For so, let us dive into the writings. In the famous passage, St John writes : « nardou pistikes », « pure nard ». Some translated it into « true nard » as opposed to the fake one being lavender however we still think that « pistikes » has nothing to do with botanics. The Peshitta, an Aramaic translation of the Gospels, wrote : « dnardeen reeshaya ». Reeshaya here means « the best », of great quality. The symbolical use of the word reeshaya is most clearly seen in the Gospel of St Mark where Mary-Magdalene breaks « of pure nard. » on Jesus’ « head ». The Peshitta writes : « dnardeen reeshaya (…) al reesheh dyeshoo » a play on the words « reeshaya » which we’d roughly translate to : she poured the best on the Best.
Why pouring nard, though ? Or rather lavender ?
It is now known that myrrh is a symbol for death. It would thus have been very clever of Mary-Magdalene to anoint Jesus’ feet with it as a sign of his upcoming death and burial but she chose lavender. As such, her anointement is nothing short of a prophecy, lending us precious informations on the secret symbolism hidden behind lavender.
We read how the Ancients confused nard with lavender but we must now explain why they did so for they spoke of spikenard and lavender spike. The first bore its name from the fact its root looked like it was spiking out of the stem. The latter bore its name from its resemblance to an ear of wheat and this is precisely where we need investigate for therein lies the key to understanding the real meaning of lavender and solve a millenial controversy.
When Mary Magdalene poured lavender spike on Jesus’ feet, she accomplished a prophetic gesture of which she had probably no knowledge –as most prophecies in the New Testament. Along with St John whose head lies on Jesus’ chest - announcing the theosis- and the Virgin Mary who looked westward as her baby lay in her arms –announcing the Passion- Mary Magdalene announces the Passion and Resurrection. For as she poured the best on the Best, it is precisely the oil of the best ear of wheat which she poured upon He who compared himself to a « kernel of wheat ». This gesture is a clear reference to the words of Jesus saying on the eve of his death : « Unless a kernel of wheat falls to the ground and dies, it remains only a single seed. But if it dies, it produces many seeds »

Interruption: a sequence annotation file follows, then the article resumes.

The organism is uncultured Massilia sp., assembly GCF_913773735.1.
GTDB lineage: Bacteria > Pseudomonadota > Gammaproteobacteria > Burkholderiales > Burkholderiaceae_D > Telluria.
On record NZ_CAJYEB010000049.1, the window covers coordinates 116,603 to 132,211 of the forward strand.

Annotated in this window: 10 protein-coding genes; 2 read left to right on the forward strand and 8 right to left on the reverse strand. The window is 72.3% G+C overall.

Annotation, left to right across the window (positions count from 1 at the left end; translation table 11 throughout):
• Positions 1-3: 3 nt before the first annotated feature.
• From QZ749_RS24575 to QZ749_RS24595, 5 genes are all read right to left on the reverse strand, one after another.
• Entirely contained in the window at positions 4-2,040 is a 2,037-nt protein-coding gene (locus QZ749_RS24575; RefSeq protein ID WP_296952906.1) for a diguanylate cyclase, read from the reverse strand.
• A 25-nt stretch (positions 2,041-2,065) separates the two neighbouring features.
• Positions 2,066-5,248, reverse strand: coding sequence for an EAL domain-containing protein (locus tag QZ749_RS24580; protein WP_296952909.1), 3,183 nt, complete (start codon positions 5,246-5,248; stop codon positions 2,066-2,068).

The anointing of Jesus’ feet in the Gospel of Saint John heralds that of the myrrh-bearers and his Resurrection and of the Holy Spirit as it shone on his head upon his descent in the Hades, to a crown of light inextinguishable alike.
What we must understand is that lavender is akin to the light which shrouded the Christ as he went down into the Hades. Furthermore, mediaeval traditions will swiftly associate lavender to the virtue of keeping evil and dark spirits at bay. Lavender is a twig of life, fortifying the heart of Men ; it is the scent we smell as we leave a heartwarming feast, saying « I only hope it will give me as much pleasure when I'm dead as it does now when I'm alive. » It the the flower of foreseers, of those who see beyond appearances and the simple planes of existence.
The flower of they who want to trample and have trampled down death. The flower of soldiers as they traverse the desert, the flower of queens and kings chasing away all sorrows and withering of the soul.
Even more so than frankincense, lavender and its hues of violets and blues, is the perfect flower to connect us to the ethereal worlds. It clings to our soul and lifts it up and says to all and to us foremost that Love, over death, has won.
Your goodness and nard will follow me,
All the days of my life.